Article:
Rescuers dealt with a couple of swan incidents this week. The first call was to a swan at Princes Park, reported as having about five metres of rope trailing in the water attached to the bird’s neck.
Chris and I attended on-site with one our students from Plumpton College.
On site it was not difficult to find the young swan which was clearly distressed.
Although we took our rescue boat with us we luckily were able to catch the swan using bread and catching it by hand.
Chris carried the swan to the nearby grass where the rope was removed and the swan checked over.
Luckily the swan was okay, a good weight and no sign of any illness or injury.
This was one lucky swan and released back onto the water.
This again highlights the need for people to tidy away waste of all types.
We have had so many different creatures being caught in a wide variety of objects including a fox cub with a plastic tub stuck on its head, a hedgehog with plastic beer can holder wrapped round its body, a duck with a plastic bottle top round its beak, a gull with discarded fishing tackle which almost caused it to drown and a deer with bailer twine attached to its antlers which became caught on a barbed wire fence.
So yet again we are pleading with people to tidy up after themselves and ensure nothing is left where wildlife or domestic pets can get caught as they may not be as lucky as this swan.
The second swan prompted a number of people to call concerned for a swan unable to get past a weir to join its partner.
When we arrived at Shinewater Park Eastbourne, we found a rather elderly swan swimming backwards and forwards trying to get over the weir.
It appears the younger swan was a bit more sprightly and managed to push itself up and over the weir, but this more mature and not quite so agile swan was struggling and clearly distressed.
Several times the swan tried to push through the brambles to get up the embankment but without success.
If the swan had kept doing this I could see it injuring itself.
The swan was not easy to get to, and involved battled through quite a lot of brambles to reach the swan.
The capture of the swan using a swan hook was text book, but the release was far from easy.
I now had the job of trying to get the swan to the other side of the weir through the brambles which again I had to battle with, getting rather scratched in the process.
It was really nice though to see the swan swim off and as it swam off it gave us a call and a lift of its neck as if to say thank you.
Our ambulances have been busy dealing with numerous calls including these two young rabbits which came into care from Polegate after being caught by a cat; a feisty feral pigeon from Willingdon found grounded and emaciated; a stunning pigeon from Cade Street in Eastbourne with an eye infection and underweight; a young pigeon caught by a cat in Newhaven; a poor wood pigeon from Hailsham, very underweight and covered in lice, plus a road casualty barn owl on a lane just north of Rushlake Green.
There have also been several calls to injured foxes in the Uckfield and Eastbourne areas including one on Saturday afternoon which rescuer Chris attended.
With the help of the neighbour they managed to corner the fox and contain it.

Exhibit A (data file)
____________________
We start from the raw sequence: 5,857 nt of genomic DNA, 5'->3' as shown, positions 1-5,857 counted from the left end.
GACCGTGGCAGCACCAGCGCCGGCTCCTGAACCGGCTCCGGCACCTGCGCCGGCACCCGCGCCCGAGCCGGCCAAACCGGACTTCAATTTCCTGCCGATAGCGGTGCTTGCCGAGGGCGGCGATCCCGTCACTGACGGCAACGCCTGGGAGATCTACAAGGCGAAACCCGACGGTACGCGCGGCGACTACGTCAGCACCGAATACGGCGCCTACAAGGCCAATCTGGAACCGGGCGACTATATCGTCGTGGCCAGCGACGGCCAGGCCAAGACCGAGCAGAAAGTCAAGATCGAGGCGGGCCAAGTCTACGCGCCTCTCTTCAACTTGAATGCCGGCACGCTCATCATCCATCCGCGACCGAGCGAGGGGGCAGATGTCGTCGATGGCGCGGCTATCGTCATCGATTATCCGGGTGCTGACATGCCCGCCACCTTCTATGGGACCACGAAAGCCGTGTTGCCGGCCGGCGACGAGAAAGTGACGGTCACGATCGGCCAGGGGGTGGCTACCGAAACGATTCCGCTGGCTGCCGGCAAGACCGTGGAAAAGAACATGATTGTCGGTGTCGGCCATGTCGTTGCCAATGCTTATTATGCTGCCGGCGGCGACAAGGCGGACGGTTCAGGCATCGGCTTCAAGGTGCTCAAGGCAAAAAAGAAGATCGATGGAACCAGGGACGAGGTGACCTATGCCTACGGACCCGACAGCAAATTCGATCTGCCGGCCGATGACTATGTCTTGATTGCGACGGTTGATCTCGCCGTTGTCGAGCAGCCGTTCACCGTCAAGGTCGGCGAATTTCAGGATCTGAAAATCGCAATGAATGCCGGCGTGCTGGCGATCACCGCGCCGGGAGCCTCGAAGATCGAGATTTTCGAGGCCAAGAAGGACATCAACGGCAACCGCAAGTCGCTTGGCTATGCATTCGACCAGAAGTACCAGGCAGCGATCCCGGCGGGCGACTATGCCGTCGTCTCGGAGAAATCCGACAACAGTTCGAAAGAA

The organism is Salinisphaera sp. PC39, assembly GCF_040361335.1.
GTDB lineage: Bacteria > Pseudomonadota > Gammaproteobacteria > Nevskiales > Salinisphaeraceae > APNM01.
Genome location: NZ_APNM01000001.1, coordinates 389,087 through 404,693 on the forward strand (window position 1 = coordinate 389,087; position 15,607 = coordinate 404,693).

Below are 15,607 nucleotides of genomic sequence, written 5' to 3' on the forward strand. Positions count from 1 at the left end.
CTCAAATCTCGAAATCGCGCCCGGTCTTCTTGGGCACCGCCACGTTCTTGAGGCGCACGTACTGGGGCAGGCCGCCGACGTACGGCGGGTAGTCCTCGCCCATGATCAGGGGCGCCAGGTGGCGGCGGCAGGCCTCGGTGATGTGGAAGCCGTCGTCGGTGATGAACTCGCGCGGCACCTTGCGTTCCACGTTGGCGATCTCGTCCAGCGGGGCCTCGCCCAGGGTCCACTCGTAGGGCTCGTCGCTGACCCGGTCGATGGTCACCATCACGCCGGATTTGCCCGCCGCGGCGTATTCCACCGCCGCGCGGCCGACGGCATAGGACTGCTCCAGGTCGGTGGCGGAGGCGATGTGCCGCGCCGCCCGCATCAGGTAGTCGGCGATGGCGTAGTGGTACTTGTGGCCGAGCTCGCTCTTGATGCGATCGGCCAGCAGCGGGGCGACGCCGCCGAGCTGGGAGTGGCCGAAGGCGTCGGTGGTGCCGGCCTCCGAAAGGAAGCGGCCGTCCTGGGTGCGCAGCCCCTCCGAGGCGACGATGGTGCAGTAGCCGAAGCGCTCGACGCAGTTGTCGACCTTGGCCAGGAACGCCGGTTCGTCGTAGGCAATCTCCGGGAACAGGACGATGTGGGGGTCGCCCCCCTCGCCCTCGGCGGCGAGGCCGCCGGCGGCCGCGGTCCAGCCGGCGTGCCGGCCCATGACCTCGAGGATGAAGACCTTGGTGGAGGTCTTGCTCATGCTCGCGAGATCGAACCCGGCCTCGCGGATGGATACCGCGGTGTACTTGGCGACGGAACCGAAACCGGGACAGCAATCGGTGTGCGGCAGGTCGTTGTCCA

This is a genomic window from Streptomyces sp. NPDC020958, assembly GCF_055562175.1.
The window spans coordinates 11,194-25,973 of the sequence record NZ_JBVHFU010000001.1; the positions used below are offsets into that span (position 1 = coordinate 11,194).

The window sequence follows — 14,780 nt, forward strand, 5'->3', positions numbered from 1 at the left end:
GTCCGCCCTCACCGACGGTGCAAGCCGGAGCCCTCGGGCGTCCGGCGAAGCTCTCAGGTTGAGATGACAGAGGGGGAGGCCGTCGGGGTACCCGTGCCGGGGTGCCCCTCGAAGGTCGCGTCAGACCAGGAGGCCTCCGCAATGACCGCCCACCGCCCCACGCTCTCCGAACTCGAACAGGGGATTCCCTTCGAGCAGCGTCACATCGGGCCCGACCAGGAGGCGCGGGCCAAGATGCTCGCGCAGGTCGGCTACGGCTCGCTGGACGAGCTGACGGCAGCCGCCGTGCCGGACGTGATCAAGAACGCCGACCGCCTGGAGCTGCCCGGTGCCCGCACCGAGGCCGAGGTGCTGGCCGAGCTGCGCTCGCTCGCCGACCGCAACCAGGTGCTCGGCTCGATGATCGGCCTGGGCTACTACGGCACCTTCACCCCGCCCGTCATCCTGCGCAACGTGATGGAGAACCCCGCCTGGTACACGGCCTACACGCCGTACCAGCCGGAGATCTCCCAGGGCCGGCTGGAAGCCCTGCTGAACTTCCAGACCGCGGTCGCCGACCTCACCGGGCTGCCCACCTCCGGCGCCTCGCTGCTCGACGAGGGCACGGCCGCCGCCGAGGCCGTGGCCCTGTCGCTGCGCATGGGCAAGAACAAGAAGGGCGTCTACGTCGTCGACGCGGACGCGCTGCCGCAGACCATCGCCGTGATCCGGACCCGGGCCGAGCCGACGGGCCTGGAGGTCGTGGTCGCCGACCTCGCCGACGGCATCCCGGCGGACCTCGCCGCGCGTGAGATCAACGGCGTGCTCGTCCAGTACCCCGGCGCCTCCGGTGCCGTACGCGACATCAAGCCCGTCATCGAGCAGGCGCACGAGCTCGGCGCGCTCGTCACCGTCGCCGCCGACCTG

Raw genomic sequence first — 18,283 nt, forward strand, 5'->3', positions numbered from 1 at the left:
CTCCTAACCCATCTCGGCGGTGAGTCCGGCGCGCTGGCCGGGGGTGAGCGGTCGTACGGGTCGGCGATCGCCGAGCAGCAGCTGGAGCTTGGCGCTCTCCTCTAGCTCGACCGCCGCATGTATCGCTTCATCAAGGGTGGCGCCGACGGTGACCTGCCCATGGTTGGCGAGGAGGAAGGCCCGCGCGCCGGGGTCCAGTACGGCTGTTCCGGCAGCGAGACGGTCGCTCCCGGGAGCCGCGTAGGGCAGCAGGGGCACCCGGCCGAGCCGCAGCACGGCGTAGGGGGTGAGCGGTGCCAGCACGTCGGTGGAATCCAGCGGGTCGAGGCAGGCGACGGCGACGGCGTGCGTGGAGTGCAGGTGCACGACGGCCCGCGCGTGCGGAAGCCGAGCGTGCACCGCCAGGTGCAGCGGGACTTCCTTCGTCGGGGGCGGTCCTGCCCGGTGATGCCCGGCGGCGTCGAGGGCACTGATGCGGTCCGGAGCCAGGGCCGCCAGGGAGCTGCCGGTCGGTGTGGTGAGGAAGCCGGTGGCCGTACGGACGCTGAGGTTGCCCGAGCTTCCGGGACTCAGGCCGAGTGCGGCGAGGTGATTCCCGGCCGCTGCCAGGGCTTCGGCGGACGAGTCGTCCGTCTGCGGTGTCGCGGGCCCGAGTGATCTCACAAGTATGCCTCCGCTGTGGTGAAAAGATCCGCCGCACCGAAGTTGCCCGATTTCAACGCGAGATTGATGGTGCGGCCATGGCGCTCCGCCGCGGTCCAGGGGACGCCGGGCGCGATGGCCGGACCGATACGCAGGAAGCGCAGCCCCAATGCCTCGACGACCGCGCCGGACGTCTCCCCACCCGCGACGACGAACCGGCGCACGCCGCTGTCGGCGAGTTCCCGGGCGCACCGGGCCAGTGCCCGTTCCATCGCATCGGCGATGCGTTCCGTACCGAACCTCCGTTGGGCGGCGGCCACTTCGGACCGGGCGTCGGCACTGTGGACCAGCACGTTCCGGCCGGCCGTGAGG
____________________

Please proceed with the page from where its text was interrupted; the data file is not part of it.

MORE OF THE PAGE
The fox was brought back to WRAS’s hospital and given a once over by the care team.
Our vet was contacted and first aid given for some old injuries and an infection probably as a result of being hit by a car.
Making the most of some nice weather last week we released the pigeon rescued from inside Creams Ice Cream Parlour in Brighton.
This was the one which flew inside the shop and then fell down behind the shop fittings and involved a very difficult evening rescue trying to reach the pigeon.
Two weeks ago rescuers Andrew and Charlotte were called to a grounded kestrel that was found on a busy road just outside Newhaven.
The bird was less than half of the average weight for the species but thanks to the hard work of our care team, giving the bird one on one care at home even, she eventually got stronger and her digestive system started improving.
She was eventually moved into an indoor aviary to build up strength and last week she was taken back to her home range for release.
We also had a little hedgehog came recently from Uckfield. She was found out in the morning eating bird food weighing only 350g.
Under observation we noticed she was not walking properly so Henley House Vets in Uckfield took an x-ray, which revealed that she was suffering from calcium deficiency and as a result weakened her bones and one had fractured as a result.
Don’t forget we are running a couple of volunteer recruitment days in March.
If you are interested in volunteering at WRAS why not come along.
You could get involved in helping to clean out hedgehogs, feeding baby birds, rescuing swans or helping in reception and events.
Hour long recruitment sessions are being run at 10am, 12noon, 2pm, 4pm and 6pm on Saturday March 19 and Tuesday March 22 at WRAS’s Casualty Care Centre at Whitesmith which is between Hailsham, Lewes and Uckfield on the 54 bus route from Eastbourne to Uckfield.
For more information check out our website or to book on a session please call us on 01825-873003. http://wildlifeambulance.org/volunteer-recruitment-days/